In our experience, the best practice is for members of the church to conduct this assessment. When they conduct the assessment and prepare the report, they will be invested. They will buy in more eagerly and passionately than if you simply deliver the report to them.
Train a representative group, a small team of five to seven people, to do the work. Provide materials that will direct their efforts and focus their attention. Have them survey everything; church facilities, spiritual gifts in the congregation, special expertise or training of some members, the church’s reputation in the community, what ministries have been fruitful and which have not, what people get passionate about - have them look at everything. They are on a search to see what God has already given them to work with.
3. Assess the community
Finally, have them see the community as Jesus sees it, as a “field white unto harvest.” Although you may wish to start with an off-the-shelf demographic survey (there are plenty of providers out there, some free and some fee for service), the assessment needs to go much deeper.
The object of the third assessment is to look for gospel-receptive groups, particularly those that are underserved by other churches in the community. This will take some digging. The assessment team will need to sit down with elected officials, first responders, social service agencies, the public schools and school district, and anyone else who is in a position to know what’s what in your mission field.
The assessors should be on the lookout for groups of people who live in chronic anxiety. They are often the most responsive to the gospel. These may be single-parent families, the chronically underemployed, special needs families, political refugees, substance abusers—the list is almost endless.
If you get some push back at this point (sad to say, but many churches don’t want to minister to those in need if it requires anything more than the occasional “special offering”), remind them of something Steve Sjogren (author, pastor and church planter) said, which I paraphrase: By going after the people that no church wants, we end up with the people that every church wants. It’s true, and I’ve seen it happen time and again. When we minister to the neediest in our communities, the Lord draws strong, committed disciples to our ministry because they are passionate about serving others who need Jesus.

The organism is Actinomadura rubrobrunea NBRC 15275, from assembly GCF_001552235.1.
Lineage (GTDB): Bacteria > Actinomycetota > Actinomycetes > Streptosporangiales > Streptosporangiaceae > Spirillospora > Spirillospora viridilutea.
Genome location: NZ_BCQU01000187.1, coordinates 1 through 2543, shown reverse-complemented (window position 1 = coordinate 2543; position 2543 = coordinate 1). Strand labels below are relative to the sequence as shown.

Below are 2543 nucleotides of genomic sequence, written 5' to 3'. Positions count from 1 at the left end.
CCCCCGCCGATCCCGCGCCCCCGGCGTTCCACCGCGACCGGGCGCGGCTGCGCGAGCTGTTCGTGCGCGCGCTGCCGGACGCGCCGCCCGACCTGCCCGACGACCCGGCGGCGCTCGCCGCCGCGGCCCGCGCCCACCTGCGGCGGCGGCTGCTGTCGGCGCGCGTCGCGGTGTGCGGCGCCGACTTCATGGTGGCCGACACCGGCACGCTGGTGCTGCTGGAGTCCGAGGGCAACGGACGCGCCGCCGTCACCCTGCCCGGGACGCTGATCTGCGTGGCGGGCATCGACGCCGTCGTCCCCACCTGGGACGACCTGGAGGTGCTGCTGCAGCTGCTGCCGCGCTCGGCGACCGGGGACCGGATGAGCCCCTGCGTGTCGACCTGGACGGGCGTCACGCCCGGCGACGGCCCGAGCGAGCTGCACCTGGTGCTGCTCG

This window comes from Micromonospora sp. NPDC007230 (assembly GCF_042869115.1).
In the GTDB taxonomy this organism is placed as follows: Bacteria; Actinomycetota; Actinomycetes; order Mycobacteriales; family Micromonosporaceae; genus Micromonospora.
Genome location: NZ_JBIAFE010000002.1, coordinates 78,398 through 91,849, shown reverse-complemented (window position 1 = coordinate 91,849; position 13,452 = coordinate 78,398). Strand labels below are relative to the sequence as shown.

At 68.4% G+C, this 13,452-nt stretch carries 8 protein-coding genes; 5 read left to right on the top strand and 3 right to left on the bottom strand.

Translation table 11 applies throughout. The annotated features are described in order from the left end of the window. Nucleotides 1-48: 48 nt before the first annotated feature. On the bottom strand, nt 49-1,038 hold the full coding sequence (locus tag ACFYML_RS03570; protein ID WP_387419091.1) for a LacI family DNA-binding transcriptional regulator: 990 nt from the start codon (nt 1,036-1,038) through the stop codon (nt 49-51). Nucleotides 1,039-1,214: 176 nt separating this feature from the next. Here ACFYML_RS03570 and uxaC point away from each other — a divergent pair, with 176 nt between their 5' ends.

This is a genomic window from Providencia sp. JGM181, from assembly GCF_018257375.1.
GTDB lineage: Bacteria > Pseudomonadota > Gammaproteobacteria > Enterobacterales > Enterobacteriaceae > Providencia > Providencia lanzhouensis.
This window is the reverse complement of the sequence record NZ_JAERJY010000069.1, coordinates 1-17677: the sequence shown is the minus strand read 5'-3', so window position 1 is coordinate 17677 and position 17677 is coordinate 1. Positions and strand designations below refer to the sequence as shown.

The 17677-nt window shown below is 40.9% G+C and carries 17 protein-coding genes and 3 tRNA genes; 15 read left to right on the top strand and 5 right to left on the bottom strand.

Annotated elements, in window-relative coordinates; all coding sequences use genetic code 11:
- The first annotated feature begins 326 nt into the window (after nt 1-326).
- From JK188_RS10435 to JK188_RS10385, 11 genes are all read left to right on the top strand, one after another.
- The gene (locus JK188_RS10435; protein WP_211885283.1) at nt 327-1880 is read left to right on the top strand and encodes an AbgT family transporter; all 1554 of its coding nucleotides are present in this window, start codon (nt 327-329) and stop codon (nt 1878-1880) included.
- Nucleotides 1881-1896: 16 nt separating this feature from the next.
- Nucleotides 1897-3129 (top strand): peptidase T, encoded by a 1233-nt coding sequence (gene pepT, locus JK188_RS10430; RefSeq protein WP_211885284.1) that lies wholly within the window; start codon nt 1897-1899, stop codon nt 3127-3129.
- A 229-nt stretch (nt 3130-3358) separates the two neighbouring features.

Dialog and discern
Now the fun begins!
Gather your team, have them report the results of the two assessments, and then ask them to answer the big question: Where do you see the overlap between the gospel receptive groups in our community and the resources that God has already provided?
This is a wonderful, energizing and encouraging discussion. Eventually, the team will recognize which groups in the community will be easier for your church to connect with, create relationships and begin serving with a view to gospel persuasion.
It is in just that spot—where the mission, the church resources and the community needs overlap—where you’ll discern your God-given mission.
Photo source: istock
An experienced ministry leader, writer and educator, Bud Brown is co-founder of Turnaround Pastors and co-author of the ground-breaking Pastor Unique: Becoming A Turnaround Leader. He is a change leader in many venues — small rural, upscale suburban and mega-sized churches. He brings special expertise to change leadership in the local church, mentoring pastors to become revitalization leaders, training churches how to find and recruit the best talent, and training leadership teams how to achieve their shared goals. Bud also trains pastors in conferences, workshops and coaching sessions.